The Centers for Medicare and Medicaid Services (CMS) has enormous influence in the field of medical billing. That isn’t surprising, given the importance of Medicare and Medicaid billings to physician revenue. When CMS decrees that it will only pay bills that meet a specified standard, physicians quickly adopt that standard.
In 2020, CMS adopted a program that it called principal care management (PCM). The program’s underlying premise is that primary care physicians typically manage the overall care of their patients, while specialists typically manage specific chronic health conditions (such as cancer treatment).
When specialists manage a single chronic health condition, it may be more efficient and less costly for them to follow patients and manage their care without requiring each contact between physician and patient, or staff and patient, to be conducted face to face. The PCM program allows physicians who manage a single chronic condition to be reimbursed for those remote services.
After monitoring the PCM program for two years, the CMS determined that the program is valuable but underutilized. In an effort to give physicians a greater incentive to implement a PCM program, the CMS adopted four new CPT billing codes in 2022. Those codes give physicians more opportunity to bill for PCM services.
What Is Principal Care Management?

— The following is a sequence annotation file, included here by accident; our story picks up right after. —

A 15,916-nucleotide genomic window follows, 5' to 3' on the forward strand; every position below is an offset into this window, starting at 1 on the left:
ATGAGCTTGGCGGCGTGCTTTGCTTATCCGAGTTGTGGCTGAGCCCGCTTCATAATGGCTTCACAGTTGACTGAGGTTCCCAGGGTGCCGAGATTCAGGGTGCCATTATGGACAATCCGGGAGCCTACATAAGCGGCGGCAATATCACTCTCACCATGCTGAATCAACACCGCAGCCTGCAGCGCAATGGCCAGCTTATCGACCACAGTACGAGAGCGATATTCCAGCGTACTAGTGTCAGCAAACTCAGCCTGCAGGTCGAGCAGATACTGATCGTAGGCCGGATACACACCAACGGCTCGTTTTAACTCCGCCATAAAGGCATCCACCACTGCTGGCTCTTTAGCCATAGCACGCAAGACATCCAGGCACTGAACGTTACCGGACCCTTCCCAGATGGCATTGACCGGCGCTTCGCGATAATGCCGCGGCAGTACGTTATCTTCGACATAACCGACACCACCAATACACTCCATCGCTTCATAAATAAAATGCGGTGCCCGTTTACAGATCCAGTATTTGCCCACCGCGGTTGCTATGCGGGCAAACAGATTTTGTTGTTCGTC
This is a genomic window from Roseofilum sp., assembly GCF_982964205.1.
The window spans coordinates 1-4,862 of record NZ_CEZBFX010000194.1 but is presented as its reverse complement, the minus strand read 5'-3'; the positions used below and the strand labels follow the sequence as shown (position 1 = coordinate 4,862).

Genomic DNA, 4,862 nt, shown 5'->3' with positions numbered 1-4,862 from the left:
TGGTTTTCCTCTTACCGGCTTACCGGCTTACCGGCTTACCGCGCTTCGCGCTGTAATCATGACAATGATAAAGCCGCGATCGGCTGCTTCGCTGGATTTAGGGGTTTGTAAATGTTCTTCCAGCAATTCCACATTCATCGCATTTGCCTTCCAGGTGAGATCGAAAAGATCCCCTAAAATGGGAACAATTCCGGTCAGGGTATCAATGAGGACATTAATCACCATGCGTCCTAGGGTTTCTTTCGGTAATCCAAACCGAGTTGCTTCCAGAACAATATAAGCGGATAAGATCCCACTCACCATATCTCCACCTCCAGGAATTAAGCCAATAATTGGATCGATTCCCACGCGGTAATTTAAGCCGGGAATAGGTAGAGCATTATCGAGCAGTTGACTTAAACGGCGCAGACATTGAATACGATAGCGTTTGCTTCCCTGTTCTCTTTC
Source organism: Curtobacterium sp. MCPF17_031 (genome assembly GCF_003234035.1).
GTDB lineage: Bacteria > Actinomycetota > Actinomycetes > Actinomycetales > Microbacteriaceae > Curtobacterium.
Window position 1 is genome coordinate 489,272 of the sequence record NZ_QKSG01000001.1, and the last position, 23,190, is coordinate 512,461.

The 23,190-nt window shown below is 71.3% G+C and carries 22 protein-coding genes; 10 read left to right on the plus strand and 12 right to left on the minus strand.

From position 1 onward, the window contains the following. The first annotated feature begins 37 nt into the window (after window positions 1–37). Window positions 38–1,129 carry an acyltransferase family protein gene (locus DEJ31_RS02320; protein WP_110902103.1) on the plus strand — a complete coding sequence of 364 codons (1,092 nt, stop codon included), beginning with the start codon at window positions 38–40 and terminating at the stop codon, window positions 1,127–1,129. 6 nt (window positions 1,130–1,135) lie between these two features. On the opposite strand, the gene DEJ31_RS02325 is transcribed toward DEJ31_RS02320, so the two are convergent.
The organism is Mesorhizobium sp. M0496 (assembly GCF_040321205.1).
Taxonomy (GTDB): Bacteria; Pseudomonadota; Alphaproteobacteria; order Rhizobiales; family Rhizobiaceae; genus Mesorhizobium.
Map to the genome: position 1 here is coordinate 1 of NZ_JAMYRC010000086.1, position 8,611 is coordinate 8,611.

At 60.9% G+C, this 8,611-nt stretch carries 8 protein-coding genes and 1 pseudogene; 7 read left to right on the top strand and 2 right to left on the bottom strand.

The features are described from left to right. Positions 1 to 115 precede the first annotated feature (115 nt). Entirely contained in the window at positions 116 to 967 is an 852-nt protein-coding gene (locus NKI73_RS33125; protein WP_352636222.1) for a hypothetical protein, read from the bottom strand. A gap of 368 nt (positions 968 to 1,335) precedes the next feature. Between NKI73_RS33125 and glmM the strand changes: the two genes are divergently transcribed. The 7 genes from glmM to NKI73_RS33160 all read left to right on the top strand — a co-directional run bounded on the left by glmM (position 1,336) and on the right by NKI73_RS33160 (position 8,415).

The CMS intended PCM to improve the care of patients who suffer from chronic health conditions. Examples of chronic diseases include cancer, heart disease, stroke, diabetes, and Alzheimer’s.
Before it created PCM, the CMS-approved billing Medicare or Medicaid for care coordination services provided outside of regular office visits for patients who had more than one chronic condition. That program, known as Chronic Care Management (CCM), allowed medical practices to bill for clinical staff time that is devoted to treating the patient outside of face-to-face contact with a healthcare provider. The staff member who provides the remote treatment must act under the direction of a physician or qualified health care professional. Sessions must last at least 20 minutes to be billable.
The CCM program is limited to patients who have two or more chronic health conditions. The PCM program is similar to CCM but covers reimbursement for out-of-office services provided to patients who have only one chronic health condition. It also overs reimbursement for out-of-office treatment of only a single chronic health condition in patients who suffer from multiple chronic health conditions. One difference between the programs is that PCM only reimburses out-of-office services that last 30 minutes or more.
The goal of both PCM and CCM is to stabilize chronic conditions more quickly so that patients can return to their primary care physician for management of their overall care. Health care costs are generally reduced when health care can be managed by a primary care physician rather than a specialist.
From the patient’s perspective, having regular sessions with physicians and staff members outside of office visits is convenient and reassuring. Patients report that they feel safe and more valued when they are in regular contact with medical staff.